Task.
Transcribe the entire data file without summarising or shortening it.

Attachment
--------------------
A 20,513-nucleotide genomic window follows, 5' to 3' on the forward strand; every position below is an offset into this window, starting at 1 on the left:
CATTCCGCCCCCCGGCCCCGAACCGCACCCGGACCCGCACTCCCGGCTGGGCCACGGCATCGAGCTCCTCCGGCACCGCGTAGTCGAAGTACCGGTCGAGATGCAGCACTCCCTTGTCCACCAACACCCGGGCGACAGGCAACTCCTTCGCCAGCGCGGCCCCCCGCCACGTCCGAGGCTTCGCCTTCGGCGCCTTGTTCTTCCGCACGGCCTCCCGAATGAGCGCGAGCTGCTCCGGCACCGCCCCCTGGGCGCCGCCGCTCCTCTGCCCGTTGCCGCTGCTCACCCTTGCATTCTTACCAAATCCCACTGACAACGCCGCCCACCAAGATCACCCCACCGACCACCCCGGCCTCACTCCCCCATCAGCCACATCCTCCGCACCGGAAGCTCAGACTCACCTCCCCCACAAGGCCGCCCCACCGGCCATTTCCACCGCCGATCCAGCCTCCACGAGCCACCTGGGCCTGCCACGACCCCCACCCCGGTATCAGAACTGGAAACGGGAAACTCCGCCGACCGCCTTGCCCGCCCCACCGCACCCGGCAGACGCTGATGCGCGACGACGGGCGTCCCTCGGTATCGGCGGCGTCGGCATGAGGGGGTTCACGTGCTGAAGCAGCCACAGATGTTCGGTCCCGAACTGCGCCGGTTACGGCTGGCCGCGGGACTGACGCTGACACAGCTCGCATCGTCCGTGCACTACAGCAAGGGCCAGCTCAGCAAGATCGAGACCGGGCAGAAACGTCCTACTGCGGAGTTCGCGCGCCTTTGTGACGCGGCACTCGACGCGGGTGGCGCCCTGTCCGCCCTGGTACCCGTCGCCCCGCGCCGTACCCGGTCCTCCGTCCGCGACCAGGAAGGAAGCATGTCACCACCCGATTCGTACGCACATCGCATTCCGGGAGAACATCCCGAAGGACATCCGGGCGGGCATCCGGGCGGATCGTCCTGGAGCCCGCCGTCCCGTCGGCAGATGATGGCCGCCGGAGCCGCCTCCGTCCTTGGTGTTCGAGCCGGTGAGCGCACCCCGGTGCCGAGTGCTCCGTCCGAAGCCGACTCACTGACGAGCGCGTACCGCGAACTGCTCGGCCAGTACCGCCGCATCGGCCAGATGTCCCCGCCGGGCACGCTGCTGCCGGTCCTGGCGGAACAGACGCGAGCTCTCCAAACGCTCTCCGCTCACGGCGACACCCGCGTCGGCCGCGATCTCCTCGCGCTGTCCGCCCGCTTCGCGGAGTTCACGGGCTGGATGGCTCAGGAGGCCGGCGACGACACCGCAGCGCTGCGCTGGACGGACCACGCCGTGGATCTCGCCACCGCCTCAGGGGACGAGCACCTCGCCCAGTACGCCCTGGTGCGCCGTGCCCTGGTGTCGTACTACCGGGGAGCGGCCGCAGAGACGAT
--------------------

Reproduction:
A 20,513-nucleotide genomic window follows, 5' to 3' on the forward strand; every position below is an offset into this window, starting at 1 on the left:
CATTCCGCCCCCCGGCCCCGAACCGCACCCGGACCCGCACTCCCGGCTGGGCCACGGCATCGAGCTCCTCCGGCACCGCGTAGTCGAAGTACCGGTCGAGATGCAGCACTCCCTTGTCCACCAACACCCGGGCGACAGGCAACTCCTTCGCCAGCGCGGCCCCCCGCCACGTCCGAGGCTTCGCCTTCGGCGCCTTGTTCTTCCGCACGGCCTCCCGAATGAGCGCGAGCTGCTCCGGCACCGCCCCCTGGGCGCCGCCGCTCCTCTGCCCGTTGCCGCTGCTCACCCTTGCATTCTTACCAAATCCCACTGACAACGCCGCCCACCAAGATCACCCCACCGACCACCCCGGCCTCACTCCCCCATCAGCCACATCCTCCGCACCGGAAGCTCAGACTCACCTCCCCCACAAGGCCGCCCCACCGGCCATTTCCACCGCCGATCCAGCCTCCACGAGCCACCTGGGCCTGCCACGACCCCCACCCCGGTATCAGAACTGGAAACGGGAAACTCCGCCGACCGCCTTGCCCGCCCCACCGCACCCGGCAGACGCTGATGCGCGACGACGGGCGTCCCTCGGTATCGGCGGCGTCGGCATGAGGGGGTTCACGTGCTGAAGCAGCCACAGATGTTCGGTCCCGAACTGCGCCGGTTACGGCTGGCCGCGGGACTGACGCTGACACAGCTCGCATCGTCCGTGCACTACAGCAAGGGCCAGCTCAGCAAGATCGAGACCGGGCAGAAACGTCCTACTGCGGAGTTCGCGCGCCTTTGTGACGCGGCACTCGACGCGGGTGGCGCCCTGTCCGCCCTGGTACCCGTCGCCCCGCGCCGTACCCGGTCCTCCGTCCGCGACCAGGAAGGAAGCATGTCACCACCCGATTCGTACGCACATCGCATTCCGGGAGAACATCCCGAAGGACATCCGGGCGGGCATCCGGGCGGATCGTCCTGGAGCCCGCCGTCCCGTCGGCAGATGATGGCCGCCGGAGCCGCCTCCGTCCTTGGTGTTCGAGCCGGTGAGCGCACCCCGGTGCCGAGTGCTCCGTCCGAAGCCGACTCACTGACGAGCGCGTACCGCGAACTGCTCGGCCAGTACCGCCGCATCGGCCAGATGTCCCCGCCGGGCACGCTGCTGCCGGTCCTGGCGGAACAGACGCGAGCTCTCCAAACGCTCTCCGCTCACGGCGACACCCGCGTCGGCCGCGATCTCCTCGCGCTGTCCGCCCGCTTCGCGGAGTTCACGGGCTGGATGGCTCAGGAGGCCGGCGACGACACCGCAGCGCTGCGCTGGACGGACCACGCCGTGGATCTCGCCACCGCCTCAGGGGACGAGCACCTCGCCCAGTACGCCCTGGTGCGCCGTGCCCTGGTGTCGTACTACCGGGGAGCGGCCGCAGAGACGAT